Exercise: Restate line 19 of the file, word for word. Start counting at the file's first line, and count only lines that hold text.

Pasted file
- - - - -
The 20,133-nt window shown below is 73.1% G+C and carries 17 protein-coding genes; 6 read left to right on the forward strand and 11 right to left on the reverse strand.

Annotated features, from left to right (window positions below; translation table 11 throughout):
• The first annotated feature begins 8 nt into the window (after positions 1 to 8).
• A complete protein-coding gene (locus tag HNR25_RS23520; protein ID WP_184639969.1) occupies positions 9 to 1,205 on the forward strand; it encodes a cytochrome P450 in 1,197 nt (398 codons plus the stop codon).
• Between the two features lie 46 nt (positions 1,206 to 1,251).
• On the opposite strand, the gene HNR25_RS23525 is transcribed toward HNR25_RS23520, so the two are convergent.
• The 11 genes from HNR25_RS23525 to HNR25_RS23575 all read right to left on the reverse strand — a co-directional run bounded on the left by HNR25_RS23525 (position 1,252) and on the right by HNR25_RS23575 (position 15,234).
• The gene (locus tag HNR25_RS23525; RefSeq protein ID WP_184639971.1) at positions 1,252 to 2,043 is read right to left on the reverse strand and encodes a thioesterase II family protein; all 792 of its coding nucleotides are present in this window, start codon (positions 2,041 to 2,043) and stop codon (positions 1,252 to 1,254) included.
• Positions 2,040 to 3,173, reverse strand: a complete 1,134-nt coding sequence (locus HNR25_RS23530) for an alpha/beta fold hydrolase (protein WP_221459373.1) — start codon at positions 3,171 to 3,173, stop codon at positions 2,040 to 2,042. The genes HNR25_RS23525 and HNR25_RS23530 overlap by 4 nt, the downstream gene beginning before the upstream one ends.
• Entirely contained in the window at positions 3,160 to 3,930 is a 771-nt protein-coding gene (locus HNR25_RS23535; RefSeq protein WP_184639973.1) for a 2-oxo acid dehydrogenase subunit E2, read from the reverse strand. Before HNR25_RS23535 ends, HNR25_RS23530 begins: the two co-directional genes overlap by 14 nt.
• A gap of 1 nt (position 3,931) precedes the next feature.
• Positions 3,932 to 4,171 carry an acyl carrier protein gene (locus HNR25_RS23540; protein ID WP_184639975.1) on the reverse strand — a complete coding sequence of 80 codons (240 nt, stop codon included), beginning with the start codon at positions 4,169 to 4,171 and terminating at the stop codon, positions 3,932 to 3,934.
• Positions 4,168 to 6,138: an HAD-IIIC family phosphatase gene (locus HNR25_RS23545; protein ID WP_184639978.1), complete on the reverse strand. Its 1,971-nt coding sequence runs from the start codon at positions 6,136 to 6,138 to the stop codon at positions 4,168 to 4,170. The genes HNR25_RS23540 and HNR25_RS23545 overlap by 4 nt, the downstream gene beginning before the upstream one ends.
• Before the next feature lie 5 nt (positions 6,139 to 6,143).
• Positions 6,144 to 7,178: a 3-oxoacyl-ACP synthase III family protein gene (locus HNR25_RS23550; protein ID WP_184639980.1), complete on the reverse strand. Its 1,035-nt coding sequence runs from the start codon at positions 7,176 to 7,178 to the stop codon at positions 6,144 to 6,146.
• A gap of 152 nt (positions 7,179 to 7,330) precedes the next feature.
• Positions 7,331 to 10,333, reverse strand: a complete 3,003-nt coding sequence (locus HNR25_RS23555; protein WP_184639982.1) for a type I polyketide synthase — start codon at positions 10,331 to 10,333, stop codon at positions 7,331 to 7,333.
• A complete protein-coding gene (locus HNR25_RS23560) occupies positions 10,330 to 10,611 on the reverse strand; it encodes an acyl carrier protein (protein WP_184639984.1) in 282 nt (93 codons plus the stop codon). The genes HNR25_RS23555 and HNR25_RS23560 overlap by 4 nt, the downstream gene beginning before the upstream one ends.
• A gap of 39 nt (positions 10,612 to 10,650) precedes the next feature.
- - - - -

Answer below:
• A gap of 39 nt (positions 10,612 to 10,650) precedes the next feature.